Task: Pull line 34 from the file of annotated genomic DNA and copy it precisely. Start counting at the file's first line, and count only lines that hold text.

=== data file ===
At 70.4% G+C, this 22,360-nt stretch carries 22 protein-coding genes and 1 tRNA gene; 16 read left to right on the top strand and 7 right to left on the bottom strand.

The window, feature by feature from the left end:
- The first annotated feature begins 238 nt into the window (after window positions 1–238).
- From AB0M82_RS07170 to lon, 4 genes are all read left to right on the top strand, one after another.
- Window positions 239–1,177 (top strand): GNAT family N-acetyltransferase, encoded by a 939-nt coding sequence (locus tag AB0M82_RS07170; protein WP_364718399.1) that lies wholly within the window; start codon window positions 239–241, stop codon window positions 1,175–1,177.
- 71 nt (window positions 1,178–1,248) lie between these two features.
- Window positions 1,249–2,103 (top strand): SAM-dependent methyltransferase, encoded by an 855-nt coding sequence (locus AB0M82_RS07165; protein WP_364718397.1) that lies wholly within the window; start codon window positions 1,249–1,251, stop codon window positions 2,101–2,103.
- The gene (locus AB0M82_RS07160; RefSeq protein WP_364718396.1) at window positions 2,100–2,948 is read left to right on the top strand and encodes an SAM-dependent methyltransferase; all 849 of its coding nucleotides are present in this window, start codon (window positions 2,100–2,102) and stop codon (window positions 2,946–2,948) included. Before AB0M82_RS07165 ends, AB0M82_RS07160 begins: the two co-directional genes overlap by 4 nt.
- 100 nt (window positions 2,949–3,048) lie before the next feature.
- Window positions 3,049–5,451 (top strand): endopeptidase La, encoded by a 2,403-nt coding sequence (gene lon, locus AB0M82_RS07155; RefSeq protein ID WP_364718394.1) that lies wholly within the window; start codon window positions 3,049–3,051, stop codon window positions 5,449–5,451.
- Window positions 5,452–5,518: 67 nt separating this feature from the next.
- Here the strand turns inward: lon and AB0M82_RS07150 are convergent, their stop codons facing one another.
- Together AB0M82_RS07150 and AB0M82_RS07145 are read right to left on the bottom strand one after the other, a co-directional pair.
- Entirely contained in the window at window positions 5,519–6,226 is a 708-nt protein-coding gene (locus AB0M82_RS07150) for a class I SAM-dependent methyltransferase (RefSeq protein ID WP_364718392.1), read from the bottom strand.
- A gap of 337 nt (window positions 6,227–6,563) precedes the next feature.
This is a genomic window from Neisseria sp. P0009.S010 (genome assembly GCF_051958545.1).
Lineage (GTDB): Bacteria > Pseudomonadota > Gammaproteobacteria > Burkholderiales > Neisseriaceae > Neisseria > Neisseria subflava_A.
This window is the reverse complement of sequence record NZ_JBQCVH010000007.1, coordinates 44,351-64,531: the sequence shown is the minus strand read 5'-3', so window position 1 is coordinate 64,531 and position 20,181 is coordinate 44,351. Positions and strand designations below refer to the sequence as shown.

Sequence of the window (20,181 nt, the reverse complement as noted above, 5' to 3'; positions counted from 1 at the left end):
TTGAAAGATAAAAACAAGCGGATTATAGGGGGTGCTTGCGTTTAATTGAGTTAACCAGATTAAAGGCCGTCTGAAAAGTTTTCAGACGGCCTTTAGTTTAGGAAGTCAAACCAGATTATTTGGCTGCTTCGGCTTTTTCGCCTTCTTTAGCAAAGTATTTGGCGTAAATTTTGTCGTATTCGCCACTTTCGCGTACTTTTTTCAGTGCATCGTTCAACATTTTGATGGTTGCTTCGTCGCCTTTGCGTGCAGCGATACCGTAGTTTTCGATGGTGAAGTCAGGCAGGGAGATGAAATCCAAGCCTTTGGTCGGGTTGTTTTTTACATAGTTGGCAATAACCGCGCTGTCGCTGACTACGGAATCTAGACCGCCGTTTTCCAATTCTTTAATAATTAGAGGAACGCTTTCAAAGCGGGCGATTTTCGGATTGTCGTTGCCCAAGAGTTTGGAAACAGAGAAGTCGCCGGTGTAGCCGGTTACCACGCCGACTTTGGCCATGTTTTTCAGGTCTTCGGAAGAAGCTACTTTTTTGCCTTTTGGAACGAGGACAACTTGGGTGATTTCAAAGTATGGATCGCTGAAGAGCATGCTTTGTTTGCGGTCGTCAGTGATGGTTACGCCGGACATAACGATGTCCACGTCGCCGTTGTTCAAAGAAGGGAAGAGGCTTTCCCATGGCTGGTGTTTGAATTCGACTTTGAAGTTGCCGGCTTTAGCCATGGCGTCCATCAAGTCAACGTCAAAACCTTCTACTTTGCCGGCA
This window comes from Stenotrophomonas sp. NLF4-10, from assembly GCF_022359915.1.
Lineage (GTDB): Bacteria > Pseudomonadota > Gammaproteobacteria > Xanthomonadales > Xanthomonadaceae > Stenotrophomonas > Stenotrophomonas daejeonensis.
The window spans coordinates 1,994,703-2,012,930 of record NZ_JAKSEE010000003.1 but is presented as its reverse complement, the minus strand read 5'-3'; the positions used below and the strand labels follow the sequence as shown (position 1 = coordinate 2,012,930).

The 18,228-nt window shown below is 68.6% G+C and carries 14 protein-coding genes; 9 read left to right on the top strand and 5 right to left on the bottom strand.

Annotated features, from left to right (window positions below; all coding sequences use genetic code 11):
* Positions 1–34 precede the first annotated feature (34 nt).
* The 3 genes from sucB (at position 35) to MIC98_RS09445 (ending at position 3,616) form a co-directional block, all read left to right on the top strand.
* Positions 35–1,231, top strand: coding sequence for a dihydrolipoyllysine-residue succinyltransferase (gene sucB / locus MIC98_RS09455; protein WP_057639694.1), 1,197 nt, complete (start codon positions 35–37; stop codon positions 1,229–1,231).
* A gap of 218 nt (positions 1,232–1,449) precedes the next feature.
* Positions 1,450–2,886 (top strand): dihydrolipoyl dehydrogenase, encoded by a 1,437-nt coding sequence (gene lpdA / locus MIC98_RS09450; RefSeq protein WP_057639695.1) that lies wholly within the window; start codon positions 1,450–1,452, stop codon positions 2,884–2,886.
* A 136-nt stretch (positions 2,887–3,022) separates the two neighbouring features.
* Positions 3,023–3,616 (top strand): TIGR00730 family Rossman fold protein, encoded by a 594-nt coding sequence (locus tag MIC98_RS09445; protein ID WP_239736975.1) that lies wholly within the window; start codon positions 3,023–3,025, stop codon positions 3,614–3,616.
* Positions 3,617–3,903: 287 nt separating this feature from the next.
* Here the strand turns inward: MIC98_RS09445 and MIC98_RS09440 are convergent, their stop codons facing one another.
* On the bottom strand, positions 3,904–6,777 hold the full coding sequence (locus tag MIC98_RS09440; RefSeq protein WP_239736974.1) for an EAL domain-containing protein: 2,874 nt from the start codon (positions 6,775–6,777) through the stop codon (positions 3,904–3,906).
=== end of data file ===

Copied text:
* Here the strand turns inward: MIC98_RS09445 and MIC98_RS09440 are convergent, their stop codons facing one another.